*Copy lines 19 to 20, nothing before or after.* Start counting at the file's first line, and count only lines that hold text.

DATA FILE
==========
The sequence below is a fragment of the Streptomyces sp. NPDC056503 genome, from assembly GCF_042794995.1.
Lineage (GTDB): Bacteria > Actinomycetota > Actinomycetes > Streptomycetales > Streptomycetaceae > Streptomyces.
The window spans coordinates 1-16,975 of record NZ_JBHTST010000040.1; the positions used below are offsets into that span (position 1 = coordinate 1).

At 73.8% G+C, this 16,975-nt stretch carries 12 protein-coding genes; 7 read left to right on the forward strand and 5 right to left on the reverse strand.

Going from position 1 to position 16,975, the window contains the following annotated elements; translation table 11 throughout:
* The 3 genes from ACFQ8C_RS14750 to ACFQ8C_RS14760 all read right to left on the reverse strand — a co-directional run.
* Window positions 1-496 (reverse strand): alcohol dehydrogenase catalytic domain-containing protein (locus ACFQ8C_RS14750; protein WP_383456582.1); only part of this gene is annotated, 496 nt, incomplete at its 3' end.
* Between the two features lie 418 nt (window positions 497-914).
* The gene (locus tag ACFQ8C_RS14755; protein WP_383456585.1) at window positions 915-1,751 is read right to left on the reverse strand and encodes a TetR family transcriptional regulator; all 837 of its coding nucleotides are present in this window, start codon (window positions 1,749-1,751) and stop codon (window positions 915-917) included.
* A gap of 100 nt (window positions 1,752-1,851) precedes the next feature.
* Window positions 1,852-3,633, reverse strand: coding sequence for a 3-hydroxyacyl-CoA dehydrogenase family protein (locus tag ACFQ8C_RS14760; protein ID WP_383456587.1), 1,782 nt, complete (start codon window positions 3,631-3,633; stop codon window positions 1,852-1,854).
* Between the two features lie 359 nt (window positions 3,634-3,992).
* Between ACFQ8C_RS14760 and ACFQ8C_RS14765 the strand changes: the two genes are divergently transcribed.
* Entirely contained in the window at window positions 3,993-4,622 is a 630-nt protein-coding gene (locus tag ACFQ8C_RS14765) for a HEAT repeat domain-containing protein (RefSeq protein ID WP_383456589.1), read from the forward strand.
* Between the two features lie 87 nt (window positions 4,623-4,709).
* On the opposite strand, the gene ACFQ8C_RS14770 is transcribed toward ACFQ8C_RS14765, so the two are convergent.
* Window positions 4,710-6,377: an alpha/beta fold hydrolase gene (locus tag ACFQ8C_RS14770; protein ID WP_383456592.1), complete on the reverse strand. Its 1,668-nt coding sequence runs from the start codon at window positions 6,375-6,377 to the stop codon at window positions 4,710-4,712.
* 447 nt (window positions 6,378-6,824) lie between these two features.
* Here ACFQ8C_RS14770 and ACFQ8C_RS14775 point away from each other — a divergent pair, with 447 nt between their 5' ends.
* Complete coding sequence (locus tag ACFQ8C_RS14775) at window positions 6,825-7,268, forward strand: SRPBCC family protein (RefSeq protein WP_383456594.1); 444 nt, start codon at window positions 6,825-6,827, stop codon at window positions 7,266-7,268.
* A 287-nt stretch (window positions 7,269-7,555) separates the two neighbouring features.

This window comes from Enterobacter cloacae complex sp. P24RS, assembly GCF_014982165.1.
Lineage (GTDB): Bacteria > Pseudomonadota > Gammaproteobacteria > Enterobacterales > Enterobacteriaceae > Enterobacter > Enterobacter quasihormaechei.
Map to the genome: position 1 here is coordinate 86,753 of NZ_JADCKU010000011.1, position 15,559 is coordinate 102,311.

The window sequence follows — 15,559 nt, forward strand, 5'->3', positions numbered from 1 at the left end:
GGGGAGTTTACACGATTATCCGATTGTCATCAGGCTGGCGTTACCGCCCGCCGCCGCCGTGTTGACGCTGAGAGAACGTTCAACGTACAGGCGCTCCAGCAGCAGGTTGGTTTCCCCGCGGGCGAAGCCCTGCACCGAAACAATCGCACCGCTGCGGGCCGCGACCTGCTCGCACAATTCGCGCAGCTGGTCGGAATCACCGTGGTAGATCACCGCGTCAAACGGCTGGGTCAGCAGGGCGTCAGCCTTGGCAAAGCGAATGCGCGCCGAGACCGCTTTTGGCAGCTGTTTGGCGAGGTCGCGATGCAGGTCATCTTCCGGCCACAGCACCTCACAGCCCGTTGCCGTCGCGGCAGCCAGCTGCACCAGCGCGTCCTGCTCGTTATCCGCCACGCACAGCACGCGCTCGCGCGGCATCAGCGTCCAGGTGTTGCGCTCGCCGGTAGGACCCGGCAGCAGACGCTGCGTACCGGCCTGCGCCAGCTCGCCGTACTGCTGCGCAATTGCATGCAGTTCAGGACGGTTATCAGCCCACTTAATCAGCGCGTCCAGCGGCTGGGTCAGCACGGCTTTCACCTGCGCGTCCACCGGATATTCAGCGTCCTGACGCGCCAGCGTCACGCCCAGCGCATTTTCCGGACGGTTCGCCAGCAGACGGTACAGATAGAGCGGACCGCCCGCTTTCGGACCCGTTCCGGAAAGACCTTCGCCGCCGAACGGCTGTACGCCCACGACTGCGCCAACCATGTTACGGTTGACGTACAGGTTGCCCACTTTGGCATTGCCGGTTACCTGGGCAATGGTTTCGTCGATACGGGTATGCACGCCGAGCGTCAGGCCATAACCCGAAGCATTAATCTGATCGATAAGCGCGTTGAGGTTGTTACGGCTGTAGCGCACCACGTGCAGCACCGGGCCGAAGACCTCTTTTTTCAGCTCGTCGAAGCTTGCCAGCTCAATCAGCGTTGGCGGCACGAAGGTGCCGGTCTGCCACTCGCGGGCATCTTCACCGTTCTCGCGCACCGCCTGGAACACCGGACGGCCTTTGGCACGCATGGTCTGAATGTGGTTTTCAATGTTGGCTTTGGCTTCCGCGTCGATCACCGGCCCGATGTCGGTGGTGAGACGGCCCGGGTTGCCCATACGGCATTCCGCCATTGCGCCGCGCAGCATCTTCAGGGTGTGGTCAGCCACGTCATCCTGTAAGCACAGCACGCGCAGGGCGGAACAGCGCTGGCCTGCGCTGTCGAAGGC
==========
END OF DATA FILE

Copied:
* Here ACFQ8C_RS14770 and ACFQ8C_RS14775 point away from each other — a divergent pair, with 447 nt between their 5' ends.
* Complete coding sequence (locus tag ACFQ8C_RS14775) at window positions 6,825-7,268, forward strand: SRPBCC family protein (RefSeq protein WP_383456594.1); 444 nt, start codon at window positions 6,825-6,827, stop codon at window positions 7,266-7,268.